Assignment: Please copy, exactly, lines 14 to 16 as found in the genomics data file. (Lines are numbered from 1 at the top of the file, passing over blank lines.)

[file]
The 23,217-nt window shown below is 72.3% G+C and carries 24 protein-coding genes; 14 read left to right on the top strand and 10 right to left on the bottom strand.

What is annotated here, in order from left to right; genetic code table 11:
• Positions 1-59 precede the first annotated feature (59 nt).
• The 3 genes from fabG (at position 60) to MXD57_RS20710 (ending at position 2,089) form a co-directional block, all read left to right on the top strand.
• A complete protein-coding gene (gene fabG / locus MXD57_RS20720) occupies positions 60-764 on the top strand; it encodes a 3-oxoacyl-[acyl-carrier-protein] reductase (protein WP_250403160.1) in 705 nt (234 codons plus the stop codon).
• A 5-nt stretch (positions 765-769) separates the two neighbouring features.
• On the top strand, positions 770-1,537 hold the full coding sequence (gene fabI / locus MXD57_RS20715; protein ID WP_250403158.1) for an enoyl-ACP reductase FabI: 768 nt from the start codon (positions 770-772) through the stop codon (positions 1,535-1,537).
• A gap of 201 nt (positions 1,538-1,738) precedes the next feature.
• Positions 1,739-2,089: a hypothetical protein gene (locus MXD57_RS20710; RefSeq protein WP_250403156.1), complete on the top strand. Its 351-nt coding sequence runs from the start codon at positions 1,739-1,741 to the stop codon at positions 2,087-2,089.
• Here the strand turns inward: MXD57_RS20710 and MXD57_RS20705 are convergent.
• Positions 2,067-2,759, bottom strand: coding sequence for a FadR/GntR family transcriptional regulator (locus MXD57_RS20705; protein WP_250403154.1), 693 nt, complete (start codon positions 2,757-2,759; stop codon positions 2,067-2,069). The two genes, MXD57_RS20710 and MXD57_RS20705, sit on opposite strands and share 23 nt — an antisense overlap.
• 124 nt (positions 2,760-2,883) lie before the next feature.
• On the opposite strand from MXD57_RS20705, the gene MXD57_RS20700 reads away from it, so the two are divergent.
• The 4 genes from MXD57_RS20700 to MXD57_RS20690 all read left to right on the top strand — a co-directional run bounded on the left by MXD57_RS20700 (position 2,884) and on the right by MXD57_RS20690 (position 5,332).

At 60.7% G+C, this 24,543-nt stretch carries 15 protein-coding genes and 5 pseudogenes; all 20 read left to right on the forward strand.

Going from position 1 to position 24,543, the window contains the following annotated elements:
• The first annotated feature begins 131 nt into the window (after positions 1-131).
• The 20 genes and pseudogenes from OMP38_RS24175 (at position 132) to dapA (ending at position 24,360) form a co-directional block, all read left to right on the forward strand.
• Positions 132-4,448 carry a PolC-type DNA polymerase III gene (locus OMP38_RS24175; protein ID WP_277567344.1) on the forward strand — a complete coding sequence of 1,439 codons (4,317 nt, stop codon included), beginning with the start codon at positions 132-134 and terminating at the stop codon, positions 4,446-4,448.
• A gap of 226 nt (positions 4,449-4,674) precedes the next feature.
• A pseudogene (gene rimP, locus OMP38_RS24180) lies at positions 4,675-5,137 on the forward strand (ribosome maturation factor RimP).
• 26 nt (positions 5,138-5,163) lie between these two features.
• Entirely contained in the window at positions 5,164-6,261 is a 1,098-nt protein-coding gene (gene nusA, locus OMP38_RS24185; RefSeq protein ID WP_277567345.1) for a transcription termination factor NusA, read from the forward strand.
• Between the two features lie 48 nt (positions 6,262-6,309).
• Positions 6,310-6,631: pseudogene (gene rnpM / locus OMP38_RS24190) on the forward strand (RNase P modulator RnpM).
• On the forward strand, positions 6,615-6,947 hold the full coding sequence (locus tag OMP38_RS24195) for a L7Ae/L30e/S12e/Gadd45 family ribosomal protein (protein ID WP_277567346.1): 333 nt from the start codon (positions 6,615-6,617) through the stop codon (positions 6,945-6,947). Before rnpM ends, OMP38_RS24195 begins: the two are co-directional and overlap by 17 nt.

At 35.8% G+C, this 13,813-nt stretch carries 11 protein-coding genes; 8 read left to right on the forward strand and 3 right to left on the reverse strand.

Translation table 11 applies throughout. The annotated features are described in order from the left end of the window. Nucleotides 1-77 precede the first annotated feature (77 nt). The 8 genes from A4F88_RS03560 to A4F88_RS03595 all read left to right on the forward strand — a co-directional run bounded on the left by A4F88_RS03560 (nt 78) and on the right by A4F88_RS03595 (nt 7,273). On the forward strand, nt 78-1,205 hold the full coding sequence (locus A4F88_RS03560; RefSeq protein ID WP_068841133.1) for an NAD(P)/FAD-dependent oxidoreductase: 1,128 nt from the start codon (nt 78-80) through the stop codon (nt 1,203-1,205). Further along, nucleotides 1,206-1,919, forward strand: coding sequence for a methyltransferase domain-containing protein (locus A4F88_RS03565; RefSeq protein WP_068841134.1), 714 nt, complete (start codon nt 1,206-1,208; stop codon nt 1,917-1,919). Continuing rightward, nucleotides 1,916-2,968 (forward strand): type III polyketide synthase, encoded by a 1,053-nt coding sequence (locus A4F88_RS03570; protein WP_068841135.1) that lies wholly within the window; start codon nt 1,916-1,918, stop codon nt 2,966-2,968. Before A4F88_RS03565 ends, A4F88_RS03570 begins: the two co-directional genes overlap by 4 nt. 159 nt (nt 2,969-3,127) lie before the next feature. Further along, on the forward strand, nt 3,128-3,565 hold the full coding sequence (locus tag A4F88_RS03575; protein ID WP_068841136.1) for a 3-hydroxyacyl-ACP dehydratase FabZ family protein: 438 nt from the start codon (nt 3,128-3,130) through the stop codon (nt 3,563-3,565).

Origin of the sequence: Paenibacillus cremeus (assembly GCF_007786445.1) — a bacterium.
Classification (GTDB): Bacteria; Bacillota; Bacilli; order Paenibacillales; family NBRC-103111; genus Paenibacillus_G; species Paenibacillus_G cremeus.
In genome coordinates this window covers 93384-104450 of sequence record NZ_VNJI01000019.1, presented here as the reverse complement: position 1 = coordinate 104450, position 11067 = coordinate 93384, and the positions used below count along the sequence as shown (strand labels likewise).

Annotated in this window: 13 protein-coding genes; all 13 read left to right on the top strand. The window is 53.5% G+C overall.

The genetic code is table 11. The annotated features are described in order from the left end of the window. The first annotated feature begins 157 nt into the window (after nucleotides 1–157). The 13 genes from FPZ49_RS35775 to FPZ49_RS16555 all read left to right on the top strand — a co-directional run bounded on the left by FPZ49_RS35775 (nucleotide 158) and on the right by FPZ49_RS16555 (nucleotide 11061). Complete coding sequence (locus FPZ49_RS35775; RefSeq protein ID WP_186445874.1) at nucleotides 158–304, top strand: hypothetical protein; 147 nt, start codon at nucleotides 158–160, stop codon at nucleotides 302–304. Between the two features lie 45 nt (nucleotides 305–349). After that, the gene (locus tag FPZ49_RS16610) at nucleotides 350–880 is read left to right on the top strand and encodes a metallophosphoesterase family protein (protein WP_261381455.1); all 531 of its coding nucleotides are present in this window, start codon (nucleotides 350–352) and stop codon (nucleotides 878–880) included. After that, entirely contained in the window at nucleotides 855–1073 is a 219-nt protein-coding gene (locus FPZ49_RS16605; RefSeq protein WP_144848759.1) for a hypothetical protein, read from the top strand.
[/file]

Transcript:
• The 4 genes from MXD57_RS20700 to MXD57_RS20690 all read left to right on the top strand — a co-directional run bounded on the left by MXD57_RS20700 (position 2,884) and on the right by MXD57_RS20690 (position 5,332).

At 60.7% G+C, this 24,543-nt stretch carries 15 protein-coding genes and 5 pseudogenes; all 20 read left to right on the forward strand.

Going from position 1 to position 24,543, the window contains the following annotated elements: